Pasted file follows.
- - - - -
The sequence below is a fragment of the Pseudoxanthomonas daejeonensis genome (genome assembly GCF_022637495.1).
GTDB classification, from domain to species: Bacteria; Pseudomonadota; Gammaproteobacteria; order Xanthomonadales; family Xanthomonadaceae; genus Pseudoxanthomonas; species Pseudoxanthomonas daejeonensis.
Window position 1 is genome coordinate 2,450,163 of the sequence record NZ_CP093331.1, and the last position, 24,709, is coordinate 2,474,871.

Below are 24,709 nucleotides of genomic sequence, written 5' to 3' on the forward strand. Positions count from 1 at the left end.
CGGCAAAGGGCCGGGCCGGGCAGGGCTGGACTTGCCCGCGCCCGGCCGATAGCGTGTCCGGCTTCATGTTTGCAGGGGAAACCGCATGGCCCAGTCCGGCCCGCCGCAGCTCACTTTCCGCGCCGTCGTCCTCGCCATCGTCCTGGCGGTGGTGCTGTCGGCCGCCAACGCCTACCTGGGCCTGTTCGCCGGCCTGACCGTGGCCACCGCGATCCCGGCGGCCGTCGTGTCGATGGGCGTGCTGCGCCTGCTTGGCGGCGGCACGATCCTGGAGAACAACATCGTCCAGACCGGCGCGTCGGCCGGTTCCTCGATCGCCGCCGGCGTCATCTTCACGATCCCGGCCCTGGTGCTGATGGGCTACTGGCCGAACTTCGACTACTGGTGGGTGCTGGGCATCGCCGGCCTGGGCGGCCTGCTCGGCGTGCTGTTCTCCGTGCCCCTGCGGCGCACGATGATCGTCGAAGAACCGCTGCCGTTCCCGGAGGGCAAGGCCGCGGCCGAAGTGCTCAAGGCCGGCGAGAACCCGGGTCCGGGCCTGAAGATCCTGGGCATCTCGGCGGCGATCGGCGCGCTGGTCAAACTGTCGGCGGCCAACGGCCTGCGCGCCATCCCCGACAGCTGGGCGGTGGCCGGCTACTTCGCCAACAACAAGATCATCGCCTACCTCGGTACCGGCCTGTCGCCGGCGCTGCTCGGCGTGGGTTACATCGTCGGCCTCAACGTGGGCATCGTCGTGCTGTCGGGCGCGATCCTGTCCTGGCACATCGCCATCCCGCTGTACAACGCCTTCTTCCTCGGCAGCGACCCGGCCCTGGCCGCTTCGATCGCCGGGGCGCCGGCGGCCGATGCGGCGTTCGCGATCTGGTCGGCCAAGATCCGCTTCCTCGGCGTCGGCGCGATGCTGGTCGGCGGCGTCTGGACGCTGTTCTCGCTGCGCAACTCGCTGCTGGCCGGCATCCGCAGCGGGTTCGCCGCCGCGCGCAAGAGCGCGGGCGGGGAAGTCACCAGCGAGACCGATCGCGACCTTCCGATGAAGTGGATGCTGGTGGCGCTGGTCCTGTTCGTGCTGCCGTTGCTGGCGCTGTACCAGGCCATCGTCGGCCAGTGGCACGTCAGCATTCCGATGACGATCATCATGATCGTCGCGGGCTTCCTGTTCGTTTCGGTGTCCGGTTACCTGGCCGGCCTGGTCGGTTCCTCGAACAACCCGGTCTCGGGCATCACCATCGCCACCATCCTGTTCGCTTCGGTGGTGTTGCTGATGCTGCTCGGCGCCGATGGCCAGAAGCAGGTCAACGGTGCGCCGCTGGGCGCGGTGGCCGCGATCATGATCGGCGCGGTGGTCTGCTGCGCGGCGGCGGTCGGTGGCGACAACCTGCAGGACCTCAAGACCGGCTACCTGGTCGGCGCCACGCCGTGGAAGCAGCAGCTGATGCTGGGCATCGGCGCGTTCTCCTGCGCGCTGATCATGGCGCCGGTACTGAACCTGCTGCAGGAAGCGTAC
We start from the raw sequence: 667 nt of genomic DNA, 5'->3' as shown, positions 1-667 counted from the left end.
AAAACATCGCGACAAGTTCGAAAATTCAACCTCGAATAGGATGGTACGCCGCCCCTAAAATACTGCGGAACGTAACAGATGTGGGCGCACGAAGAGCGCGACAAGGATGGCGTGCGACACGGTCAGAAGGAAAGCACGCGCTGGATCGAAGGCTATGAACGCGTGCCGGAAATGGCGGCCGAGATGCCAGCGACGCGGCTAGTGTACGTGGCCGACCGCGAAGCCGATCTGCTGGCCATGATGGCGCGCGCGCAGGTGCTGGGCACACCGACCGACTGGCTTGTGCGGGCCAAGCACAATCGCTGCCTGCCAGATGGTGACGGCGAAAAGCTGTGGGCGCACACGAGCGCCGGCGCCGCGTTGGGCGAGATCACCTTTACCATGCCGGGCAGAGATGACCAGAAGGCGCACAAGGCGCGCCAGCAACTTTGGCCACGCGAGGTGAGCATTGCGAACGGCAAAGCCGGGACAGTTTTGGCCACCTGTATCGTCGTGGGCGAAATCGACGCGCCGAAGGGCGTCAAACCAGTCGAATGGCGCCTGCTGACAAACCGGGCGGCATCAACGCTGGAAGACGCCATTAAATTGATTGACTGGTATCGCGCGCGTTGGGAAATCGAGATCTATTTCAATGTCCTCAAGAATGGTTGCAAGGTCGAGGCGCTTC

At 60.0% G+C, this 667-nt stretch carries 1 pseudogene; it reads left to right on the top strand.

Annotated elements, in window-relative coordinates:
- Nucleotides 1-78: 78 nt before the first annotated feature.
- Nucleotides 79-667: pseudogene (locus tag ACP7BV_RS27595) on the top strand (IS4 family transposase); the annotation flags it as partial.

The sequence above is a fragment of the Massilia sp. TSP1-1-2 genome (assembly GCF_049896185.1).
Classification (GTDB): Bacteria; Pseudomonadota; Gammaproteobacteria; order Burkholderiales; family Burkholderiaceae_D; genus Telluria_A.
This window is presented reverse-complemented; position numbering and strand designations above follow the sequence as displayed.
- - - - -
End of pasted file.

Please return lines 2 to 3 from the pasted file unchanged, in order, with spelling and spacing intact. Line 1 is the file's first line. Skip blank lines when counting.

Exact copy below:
GTDB classification, from domain to species: Bacteria; Pseudomonadota; Gammaproteobacteria; order Xanthomonadales; family Xanthomonadaceae; genus Pseudoxanthomonas; species Pseudoxanthomonas daejeonensis.
Window position 1 is genome coordinate 2,450,163 of the sequence record NZ_CP093331.1, and the last position, 24,709, is coordinate 2,474,871.